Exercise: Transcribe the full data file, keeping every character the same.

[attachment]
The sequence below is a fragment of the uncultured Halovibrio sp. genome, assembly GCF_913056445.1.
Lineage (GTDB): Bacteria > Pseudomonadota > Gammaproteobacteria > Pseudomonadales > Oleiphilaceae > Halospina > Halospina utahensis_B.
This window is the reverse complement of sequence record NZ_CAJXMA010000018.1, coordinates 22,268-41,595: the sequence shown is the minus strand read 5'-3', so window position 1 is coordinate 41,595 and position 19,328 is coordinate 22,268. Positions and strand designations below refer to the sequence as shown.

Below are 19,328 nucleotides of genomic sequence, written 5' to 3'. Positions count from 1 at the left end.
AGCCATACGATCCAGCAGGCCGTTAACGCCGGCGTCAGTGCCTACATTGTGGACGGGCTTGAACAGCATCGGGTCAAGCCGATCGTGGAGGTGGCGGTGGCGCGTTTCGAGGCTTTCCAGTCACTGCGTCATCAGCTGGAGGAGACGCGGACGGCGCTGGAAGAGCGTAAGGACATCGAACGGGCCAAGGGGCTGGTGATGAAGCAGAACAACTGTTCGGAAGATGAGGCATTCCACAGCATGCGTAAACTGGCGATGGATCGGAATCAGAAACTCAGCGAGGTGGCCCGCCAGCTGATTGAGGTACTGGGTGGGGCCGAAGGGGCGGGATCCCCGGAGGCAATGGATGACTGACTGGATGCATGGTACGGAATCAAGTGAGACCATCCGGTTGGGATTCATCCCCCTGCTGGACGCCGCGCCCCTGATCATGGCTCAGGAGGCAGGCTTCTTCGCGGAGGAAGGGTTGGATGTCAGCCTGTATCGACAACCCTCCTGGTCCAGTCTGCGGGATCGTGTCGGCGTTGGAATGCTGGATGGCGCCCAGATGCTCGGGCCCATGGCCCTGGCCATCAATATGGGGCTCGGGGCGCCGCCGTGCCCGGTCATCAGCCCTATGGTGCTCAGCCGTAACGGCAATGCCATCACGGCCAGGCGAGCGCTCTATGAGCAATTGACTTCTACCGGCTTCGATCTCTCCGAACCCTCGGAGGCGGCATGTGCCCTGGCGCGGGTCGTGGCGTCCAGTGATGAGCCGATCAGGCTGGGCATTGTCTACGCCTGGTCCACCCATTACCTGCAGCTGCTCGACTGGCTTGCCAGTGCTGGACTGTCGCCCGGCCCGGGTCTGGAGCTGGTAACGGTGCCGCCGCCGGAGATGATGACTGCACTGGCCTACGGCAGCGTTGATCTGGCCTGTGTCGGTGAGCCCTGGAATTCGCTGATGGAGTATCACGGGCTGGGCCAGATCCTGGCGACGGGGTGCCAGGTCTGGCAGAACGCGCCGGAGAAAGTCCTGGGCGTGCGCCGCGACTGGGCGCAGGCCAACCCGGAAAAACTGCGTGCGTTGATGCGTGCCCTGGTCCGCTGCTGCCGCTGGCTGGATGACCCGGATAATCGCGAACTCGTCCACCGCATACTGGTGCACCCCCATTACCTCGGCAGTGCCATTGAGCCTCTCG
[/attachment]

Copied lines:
The sequence below is a fragment of the uncultured Halovibrio sp. genome, assembly GCF_913056445.1.
Lineage (GTDB): Bacteria > Pseudomonadota > Gammaproteobacteria > Pseudomonadales > Oleiphilaceae > Halospina > Halospina utahensis_B.
This window is the reverse complement of sequence record NZ_CAJXMA010000018.1, coordinates 22,268-41,595: the sequence shown is the minus strand read 5'-3', so window position 1 is coordinate 41,595 and position 19,328 is coordinate 22,268. Positions and strand designations below refer to the sequence as shown.

Below are 19,328 nucleotides of genomic sequence, written 5' to 3'. Positions count from 1 at the left end.
AGCCATACGATCCAGCAGGCCGTTAACGCCGGCGTCAGTGCCTACATTGTGGACGGGCTTGAACAGCATCGGGTCAAGCCGATCGTGGAGGTGGCGGTGGCGCGTTTCGAGGCTTTCCAGTCACTGCGTCATCAGCTGGAGGAGACGCGGACGGCGCTGGAAGAGCGTAAGGACATCGAACGGGCCAAGGGGCTGGTGATGAAGCAGAACAACTGTTCGGAAGATGAGGCATTCCACAGCATGCGTAAACTGGCGATGGATCGGAATCAGAAACTCAGCGAGGTGGCCCGCCAGCTGATTGAGGTACTGGGTGGGGCCGAAGGGGCGGGATCCCCGGAGGCAATGGATGACTGACTGGATGCATGGTACGGAATCAAGTGAGACCATCCGGTTGGGATTCATCCCCCTGCTGGACGCCGCGCCCCTGATCATGGCTCAGGAGGCAGGCTTCTTCGCGGAGGAAGGGTTGGATGTCAGCCTGTATCGACAACCCTCCTGGTCCAGTCTGCGGGATCGTGTCGGCGTTGGAATGCTGGATGGCGCCCAGATGCTCGGGCCCATGGCCCTGGCCATCAATATGGGGCTCGGGGCGCCGCCGTGCCCGGTCATCAGCCCTATGGTGCTCAGCCGTAACGGCAATGCCATCACGGCCAGGCGAGCGCTCTATGAGCAATTGACTTCTACCGGCTTCGATCTCTCCGAACCCTCGGAGGCGGCATGTGCCCTGGCGCGGGTCGTGGCGTCCAGTGATGAGCCGATCAGGCTGGGCATTGTCTACGCCTGGTCCACCCATTACCTGCAGCTGCTCGACTGGCTTGCCAGTGCTGGACTGTCGCCCGGCCCGGGTCTGGAGCTGGTAACGGTGCCGCCGCCGGAGATGATGACTGCACTGGCCTACGGCAGCGTTGATCTGGCCTGTGTCGGTGAGCCCTGGAATTCGCTGATGGAGTATCACGGGCTGGGCCAGATCCTGGCGACGGGGTGCCAGGTCTGGCAGAACGCGCCGGAGAAAGTCCTGGGCGTGCGCCGCGACTGGGCGCAGGCCAACCCGGAAAAACTGCGTGCGTTGATGCGTGCCCTGGTCCGCTGCTGCCGCTGGCTGGATGACCCGGATAATCGCGAACTCGTCCACCGCATACTGGTGCACCCCCATTACCTCGGCAGTGCCATTGAGCCTCTCG